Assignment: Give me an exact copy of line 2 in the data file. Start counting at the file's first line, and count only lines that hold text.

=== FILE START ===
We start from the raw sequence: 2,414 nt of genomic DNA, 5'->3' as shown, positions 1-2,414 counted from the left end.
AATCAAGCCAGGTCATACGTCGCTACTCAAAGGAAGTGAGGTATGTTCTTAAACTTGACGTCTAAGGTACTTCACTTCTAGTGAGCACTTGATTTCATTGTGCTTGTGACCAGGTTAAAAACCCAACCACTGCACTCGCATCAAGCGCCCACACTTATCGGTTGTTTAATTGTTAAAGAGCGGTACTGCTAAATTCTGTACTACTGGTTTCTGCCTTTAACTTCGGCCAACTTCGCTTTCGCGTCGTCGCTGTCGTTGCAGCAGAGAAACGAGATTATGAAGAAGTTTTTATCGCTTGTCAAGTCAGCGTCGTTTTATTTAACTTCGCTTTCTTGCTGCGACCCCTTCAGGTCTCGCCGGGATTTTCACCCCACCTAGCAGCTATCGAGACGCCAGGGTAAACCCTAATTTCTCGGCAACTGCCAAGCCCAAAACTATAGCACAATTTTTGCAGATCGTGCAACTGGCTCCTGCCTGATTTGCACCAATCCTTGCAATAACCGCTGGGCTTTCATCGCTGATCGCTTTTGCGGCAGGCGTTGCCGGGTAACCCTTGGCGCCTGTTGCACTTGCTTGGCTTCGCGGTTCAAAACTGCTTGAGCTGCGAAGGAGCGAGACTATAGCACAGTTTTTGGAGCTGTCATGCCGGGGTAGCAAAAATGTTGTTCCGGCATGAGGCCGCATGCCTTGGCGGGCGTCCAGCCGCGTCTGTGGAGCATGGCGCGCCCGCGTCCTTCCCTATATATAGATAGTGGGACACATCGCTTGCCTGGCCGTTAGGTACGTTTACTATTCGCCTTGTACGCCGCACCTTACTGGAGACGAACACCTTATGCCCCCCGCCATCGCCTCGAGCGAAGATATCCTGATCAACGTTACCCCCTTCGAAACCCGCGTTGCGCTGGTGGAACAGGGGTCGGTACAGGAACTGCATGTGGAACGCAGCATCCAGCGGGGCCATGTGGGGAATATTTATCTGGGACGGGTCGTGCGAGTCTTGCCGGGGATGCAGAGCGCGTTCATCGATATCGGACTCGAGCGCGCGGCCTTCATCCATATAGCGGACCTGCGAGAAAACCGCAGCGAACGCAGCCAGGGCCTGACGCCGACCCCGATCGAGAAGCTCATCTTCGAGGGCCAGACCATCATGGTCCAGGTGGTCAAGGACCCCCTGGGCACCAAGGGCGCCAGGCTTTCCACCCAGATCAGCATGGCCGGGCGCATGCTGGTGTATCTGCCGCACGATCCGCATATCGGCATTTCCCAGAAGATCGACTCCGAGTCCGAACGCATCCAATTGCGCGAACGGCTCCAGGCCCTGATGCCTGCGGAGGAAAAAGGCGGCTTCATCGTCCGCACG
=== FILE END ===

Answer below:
AATCAAGCCAGGTCATACGTCGCTACTCAAAGGAAGTGAGGTATGTTCTTAAACTTGACGTCTAAGGTACTTCACTTCTAGTGAGCACTTGATTTCATTGTGCTTGTGACCAGGTTAAAAACCCAACCACTGCACTCGCATCAAGCGCCCACACTTATCGGTTGTTTAATTGTTAAAGAGCGGTACTGCTAAATTCTGTACTACTGGTTTCTGCCTTTAACTTCGGCCAACTTCGCTTTCGCGTCGTCGCTGTCGTTGCAGCAGAGAAACGAGATTATGAAGAAGTTTTTATCGCTTGTCAAGTCAGCGTCGTTTTATTTAACTTCGCTTTCTTGCTGCGACCCCTTCAGGTCTCGCCGGGATTTTCACCCCACCTAGCAGCTATCGAGACGCCAGGGTAAACCCTAATTTCTCGGCAACTGCCAAGCCCAAAACTATAGCACAATTTTTGCAGATCGTGCAACTGGCTCCTGCCTGATTTGCACCAATCCTTGCAATAACCGCTGGGCTTTCATCGCTGATCGCTTTTGCGGCAGGCGTTGCCGGGTAACCCTTGGCGCCTGTTGCACTTGCTTGGCTTCGCGGTTCAAAACTGCTTGAGCTGCGAAGGAGCGAGACTATAGCACAGTTTTTGGAGCTGTCATGCCGGGGTAGCAAAAATGTTGTTCCGGCATGAGGCCGCATGCCTTGGCGGGCGTCCAGCCGCGTCTGTGGAGCATGGCGCGCCCGCGTCCTTCCCTATATATAGATAGTGGGACACATCGCTTGCCTGGCCGTTAGGTACGTTTACTATTCGCCTTGTACGCCGCACCTTACTGGAGACGAACACCTTATGCCCCCCGCCATCGCCTCGAGCGAAGATATCCTGATCAACGTTACCCCCTTCGAAACCCGCGTTGCGCTGGTGGAACAGGGGTCGGTACAGGAACTGCATGTGGAACGCAGCATCCAGCGGGGCCATGTGGGGAATATTTATCTGGGACGGGTCGTGCGAGTCTTGCCGGGGATGCAGAGCGCGTTCATCGATATCGGACTCGAGCGCGCGGCCTTCATCCATATAGCGGACCTGCGAGAAAACCGCAGCGAACGCAGCCAGGGCCTGACGCCGACCCCGATCGAGAAGCTCATCTTCGAGGGCCAGACCATCATGGTCCAGGTGGTCAAGGACCCCCTGGGCACCAAGGGCGCCAGGCTTTCCACCCAGATCAGCATGGCCGGGCGCATGCTGGTGTATCTGCCGCACGATCCGCATATCGGCATTTCCCAGAAGATCGACTCCGAGTCCGAACGCATCCAATTGCGCGAACGGCTCCAGGCCCTGATGCCTGCGGAGGAAAAAGGCGGCTTCATCGTCCGCACG